“Your mother was angry about your father’s mistress?” Jemma asked cautiously.

“Something of that nature.”

The conversation was not going where Jemma had planned. The former duke’s dubious intimacies were interesting, but not relevant.

“In truth, I had a horrid day,” she said abruptly.

Elijah immediately put down his fork. “I am very sorry if the state of my health caused you any distress.”

“Distress?” For a moment she couldn’t continue; it felt as if her throat were closed to words. “I was quite unkind in the morning to a woman who is an acquaintance, if not precisely a friend. And I topped that piece of goodwill by goading Villiers into taking his illegitimate children under his own roof.”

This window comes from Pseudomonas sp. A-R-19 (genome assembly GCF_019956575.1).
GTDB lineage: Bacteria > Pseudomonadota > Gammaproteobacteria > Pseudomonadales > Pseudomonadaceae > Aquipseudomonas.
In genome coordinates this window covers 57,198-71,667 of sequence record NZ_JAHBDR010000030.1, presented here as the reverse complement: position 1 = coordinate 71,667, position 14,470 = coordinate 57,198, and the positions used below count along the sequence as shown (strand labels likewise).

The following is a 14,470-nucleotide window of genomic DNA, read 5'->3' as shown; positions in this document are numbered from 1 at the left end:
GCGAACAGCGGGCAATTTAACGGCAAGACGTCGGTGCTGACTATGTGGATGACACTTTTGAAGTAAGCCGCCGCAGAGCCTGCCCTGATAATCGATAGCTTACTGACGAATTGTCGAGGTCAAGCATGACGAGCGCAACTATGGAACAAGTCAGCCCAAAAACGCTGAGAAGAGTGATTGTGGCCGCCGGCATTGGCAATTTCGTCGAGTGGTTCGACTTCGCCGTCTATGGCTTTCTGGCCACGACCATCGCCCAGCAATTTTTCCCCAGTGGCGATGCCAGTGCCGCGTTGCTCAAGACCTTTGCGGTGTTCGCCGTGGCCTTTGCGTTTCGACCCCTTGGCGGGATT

“He can’t do that,” Elijah said, frowning. “Even his rank won’t inoculate him from becoming a pariah. What were you thinking, Jemma?”

“I wasn’t thinking.” She raised her chin, willing herself not to cry. “I was so angry at you for leaving this morning without even a note, that I behaved—” Despite herself, her voice wavered. She swallowed and continued. “I behaved like the worst sort of person, determined to win in both encounters no matter the damage I caused.”

“Win? What on earth did you hope to win from your friend?”

“It’s unimportant, and I’m afraid that that friendship is at an end.”

“It was most unkind of me to leave you no personal message, particularly after the shock of last night. I apologize.” His eyes were warm and sympathetic. “I shall not behave in such a discourteous way again.”

She was a shrew and he was the perfect husband. “Thank you,” she said. “But I do have a request.”

“I believe I can anticipate you,” he said, raising his wineglass to his lips. “I know we need to have a serious discussion; of course, you wish to address the question of an heir. The next duke. I have already informed Pitt that I will not be available tomorrow.” His eyes caressed hers. He clearly meant to spend the day in bed. With her.